Interim Prime Minister Elected By Syrian Opposition
RENEE MONTAGNE, HOST:
Syria's opposition coalition in exile has elected a prime minister who, until recently, hailed from Texas. The new leader is charged with putting together an interim government to oversee rebel-held areas of the country. After months of infighting, the coalition selected an information technology executive to do the job. NPR's Peter Kenyon has more from Istanbul on the challenges he'll face.
PETER KENYON, BYLINE: Until recently, 50-year-old computer scientist Ghassan Hitto was not considered a frontrunner for the interim prime minister position. In fact, the head of the coalition, Moaz Khatib, and powerful backers such as the U.S. resisted the idea of naming an interim government at all at this point. But other supporters, such as Turkey, and especially Qatar - which has provided extensive support to rebel fighters - pushed hard for the vote, and they got it, with Hitto beating out a former Syrian agriculture minister for the post.
Hitto rose in prominence among opposition figures after he left his job in the U.S. to move to Turkey and devote his time to supplying aid to Syria. When Moaz Khatib suggested that negotiating with the government might be possible, Hitto staked out the opposite position, opting decisively for arms struggle in this campaign video posted to YouTube.
(SOUNDBITE OF YOUTUBE VIDEO)
GHASSAN HITTO: (Through translator) There is no way to have any negotiation with a regime that is killing so many people and destroying our country. The only way to stop this bloodshed is for Bashar al-Assad to go. Bashar al-Assad must go if we are to bring stability to our country and the region so we can start to rebuild our country as our people want it to be.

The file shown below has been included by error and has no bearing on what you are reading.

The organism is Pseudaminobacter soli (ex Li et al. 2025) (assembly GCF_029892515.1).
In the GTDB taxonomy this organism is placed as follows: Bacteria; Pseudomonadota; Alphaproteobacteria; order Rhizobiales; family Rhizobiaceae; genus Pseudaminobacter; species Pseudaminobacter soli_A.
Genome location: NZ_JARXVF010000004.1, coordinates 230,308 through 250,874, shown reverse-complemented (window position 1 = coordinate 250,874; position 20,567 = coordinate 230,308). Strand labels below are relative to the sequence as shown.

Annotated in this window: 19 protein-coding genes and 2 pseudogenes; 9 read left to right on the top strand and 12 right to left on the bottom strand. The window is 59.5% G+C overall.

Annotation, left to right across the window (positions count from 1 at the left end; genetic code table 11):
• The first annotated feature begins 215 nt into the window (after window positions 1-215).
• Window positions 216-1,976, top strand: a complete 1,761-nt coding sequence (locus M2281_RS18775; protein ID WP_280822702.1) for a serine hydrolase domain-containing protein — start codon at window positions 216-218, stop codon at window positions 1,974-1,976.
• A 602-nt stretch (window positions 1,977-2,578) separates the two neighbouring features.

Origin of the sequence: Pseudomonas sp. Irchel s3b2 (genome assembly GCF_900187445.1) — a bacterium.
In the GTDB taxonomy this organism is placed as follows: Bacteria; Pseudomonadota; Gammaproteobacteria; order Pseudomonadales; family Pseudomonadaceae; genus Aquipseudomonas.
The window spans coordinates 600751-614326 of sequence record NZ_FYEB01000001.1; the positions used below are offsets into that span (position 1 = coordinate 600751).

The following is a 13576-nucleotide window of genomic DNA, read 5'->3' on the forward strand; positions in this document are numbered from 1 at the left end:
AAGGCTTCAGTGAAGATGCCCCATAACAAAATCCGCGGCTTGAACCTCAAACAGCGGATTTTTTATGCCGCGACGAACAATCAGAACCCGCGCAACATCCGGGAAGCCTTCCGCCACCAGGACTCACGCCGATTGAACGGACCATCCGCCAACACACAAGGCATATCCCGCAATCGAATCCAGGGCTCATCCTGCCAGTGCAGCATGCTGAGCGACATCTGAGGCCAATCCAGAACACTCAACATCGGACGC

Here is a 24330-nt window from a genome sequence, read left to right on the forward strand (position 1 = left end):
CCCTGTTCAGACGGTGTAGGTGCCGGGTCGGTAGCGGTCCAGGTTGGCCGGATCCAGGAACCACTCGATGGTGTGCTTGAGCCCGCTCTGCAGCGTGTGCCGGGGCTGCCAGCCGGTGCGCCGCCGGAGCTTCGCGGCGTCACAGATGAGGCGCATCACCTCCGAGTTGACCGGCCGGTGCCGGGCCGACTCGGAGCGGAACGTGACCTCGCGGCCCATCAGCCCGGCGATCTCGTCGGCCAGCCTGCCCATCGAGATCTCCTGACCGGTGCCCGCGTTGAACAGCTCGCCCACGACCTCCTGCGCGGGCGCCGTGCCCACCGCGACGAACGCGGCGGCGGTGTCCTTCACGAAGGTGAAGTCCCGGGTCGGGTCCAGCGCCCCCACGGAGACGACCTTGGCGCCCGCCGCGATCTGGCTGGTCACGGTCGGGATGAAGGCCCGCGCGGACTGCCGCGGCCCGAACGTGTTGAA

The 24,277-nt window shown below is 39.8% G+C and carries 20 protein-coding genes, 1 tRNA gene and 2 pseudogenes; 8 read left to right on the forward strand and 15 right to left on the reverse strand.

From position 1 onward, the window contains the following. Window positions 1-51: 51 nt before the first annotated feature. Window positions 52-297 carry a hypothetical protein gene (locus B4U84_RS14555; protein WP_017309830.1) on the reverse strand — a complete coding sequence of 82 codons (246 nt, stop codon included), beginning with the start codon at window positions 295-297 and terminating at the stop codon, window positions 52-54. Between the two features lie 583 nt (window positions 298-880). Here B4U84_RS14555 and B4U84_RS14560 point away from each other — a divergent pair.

KENYON: Hitto brings some political baggage to the job. Born in Syria, he's a naturalized U.S. citizen who's studied, lived and worked in the U.S. for years, leaving him vulnerable to the common criticism that the coalition is dominated by outsiders. But at the coalition meeting yesterday, Free Syrian Army head Salim Idris threw his support behind the election.
(SOUNDBITE OF SPEECH)
SALIM IDRIS: We in the Free Syrian Army look to the government as a political umbrella for us in our struggle and in our fight against the dictator regime in Damascus.
KENYON: The dictator regime, as Idris calls it - known as the Syrian government to its supporters, including Russia, China, Iran and others - continues to view the opposition as foreign-funded terrorists and is deploying its superior firepower without hesitation. The U.S. and others condemned Damascus for yesterday's airstrikes inside the Lebanese border, not the first time the conflict has spilled beyond Syria's boundaries.
The Free Syrian Army, meanwhile, declared that it had targeted the Damascus airport again, and mortars landed near one of Assad's presidential palaces in the Syrian capital. As interim prime minister, Hitto's first task will be to name an interim government, a process that could be subject to some of the same infighting that delayed the vote on the prime minister.
Then the opposition government will have to demonstrate that it can improve the delivery of desperately needed humanitarian aid and services to rebel-held parts of Syria. Where the new government goes from there remains an open question. Peter Kenyon, NPR News, Istanbul.
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